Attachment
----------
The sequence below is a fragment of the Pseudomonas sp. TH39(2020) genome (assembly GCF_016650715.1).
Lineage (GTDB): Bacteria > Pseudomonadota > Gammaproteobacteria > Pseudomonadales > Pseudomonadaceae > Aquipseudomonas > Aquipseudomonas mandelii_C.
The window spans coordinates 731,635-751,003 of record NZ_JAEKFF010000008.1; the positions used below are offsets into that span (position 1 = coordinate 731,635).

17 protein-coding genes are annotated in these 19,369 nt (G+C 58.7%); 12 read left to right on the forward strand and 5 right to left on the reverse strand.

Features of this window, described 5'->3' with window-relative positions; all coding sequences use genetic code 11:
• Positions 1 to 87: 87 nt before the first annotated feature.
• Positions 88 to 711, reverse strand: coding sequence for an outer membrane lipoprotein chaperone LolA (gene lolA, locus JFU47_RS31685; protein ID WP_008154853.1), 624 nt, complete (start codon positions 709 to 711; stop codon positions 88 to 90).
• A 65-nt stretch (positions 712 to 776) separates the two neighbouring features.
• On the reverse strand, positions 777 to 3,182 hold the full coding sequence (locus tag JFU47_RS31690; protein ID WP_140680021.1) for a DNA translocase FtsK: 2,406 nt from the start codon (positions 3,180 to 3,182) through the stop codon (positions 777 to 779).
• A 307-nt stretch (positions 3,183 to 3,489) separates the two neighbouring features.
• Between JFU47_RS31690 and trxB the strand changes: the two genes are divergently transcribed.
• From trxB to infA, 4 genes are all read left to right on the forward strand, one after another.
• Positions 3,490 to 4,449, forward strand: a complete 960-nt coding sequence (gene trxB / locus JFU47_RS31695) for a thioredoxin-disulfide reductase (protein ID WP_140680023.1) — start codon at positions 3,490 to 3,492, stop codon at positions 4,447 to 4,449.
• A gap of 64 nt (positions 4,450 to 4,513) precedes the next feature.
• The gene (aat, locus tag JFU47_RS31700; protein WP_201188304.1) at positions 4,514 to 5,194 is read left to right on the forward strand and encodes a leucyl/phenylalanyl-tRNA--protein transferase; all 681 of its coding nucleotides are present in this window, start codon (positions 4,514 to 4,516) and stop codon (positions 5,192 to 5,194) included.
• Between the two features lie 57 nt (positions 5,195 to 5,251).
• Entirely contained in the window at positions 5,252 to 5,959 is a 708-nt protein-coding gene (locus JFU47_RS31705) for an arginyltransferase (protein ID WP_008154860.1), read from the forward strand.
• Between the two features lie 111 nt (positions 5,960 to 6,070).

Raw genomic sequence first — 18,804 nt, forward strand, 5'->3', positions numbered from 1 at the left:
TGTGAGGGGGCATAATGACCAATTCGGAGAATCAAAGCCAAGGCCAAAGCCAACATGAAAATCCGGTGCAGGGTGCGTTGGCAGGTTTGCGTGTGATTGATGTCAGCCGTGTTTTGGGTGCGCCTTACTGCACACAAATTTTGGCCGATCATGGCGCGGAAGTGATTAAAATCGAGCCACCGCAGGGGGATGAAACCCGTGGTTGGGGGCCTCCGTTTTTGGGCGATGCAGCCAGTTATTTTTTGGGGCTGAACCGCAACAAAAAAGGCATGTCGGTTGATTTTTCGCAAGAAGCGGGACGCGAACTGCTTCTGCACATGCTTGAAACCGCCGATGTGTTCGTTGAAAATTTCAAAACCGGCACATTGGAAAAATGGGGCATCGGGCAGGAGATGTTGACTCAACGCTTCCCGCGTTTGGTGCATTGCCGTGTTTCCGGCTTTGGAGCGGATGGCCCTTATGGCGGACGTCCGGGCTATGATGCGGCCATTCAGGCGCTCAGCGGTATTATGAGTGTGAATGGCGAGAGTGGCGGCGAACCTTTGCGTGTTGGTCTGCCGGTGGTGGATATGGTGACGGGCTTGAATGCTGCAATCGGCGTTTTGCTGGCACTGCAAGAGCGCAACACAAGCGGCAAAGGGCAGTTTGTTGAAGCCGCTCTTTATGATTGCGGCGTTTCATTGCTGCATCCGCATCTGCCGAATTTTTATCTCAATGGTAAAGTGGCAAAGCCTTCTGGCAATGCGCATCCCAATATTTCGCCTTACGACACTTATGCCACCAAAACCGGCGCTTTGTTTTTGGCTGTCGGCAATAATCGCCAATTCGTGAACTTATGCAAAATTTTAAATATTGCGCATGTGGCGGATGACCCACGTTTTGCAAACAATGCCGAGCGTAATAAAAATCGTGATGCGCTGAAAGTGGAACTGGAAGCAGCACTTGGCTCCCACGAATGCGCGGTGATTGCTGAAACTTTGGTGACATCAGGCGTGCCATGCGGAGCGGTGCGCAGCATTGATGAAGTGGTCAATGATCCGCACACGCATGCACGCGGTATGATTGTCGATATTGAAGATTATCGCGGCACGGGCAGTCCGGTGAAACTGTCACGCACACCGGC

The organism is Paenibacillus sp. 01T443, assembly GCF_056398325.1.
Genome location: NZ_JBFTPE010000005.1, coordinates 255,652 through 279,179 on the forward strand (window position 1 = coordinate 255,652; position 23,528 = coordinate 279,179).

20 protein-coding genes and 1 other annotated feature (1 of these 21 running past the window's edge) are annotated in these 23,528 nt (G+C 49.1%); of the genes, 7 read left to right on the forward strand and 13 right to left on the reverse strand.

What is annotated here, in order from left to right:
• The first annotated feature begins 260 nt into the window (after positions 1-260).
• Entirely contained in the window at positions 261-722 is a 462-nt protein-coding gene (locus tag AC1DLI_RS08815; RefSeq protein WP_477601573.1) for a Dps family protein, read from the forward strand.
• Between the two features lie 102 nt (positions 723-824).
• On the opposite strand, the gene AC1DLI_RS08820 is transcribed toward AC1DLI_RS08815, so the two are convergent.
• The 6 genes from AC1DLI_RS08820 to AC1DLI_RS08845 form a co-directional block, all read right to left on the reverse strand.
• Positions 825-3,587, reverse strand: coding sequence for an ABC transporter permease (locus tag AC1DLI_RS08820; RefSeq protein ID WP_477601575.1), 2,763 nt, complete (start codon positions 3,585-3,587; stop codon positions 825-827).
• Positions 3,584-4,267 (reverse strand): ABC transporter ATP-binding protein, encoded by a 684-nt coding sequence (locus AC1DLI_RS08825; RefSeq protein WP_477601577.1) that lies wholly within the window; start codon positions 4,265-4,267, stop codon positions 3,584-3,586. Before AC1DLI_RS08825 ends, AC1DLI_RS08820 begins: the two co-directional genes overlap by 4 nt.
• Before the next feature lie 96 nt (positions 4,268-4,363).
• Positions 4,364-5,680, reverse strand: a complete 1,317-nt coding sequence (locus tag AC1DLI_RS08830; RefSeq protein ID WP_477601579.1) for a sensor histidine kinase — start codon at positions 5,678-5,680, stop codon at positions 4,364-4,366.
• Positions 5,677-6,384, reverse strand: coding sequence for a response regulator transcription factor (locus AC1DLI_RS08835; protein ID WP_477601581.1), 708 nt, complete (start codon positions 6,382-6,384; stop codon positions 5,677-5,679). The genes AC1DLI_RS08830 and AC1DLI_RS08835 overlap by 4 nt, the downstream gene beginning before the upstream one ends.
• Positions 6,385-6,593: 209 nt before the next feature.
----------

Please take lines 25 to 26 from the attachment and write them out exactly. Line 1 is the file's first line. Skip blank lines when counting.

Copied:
• The first annotated feature begins 260 nt into the window (after positions 1-260).
• Entirely contained in the window at positions 261-722 is a 462-nt protein-coding gene (locus tag AC1DLI_RS08815; RefSeq protein WP_477601573.1) for a Dps family protein, read from the forward strand.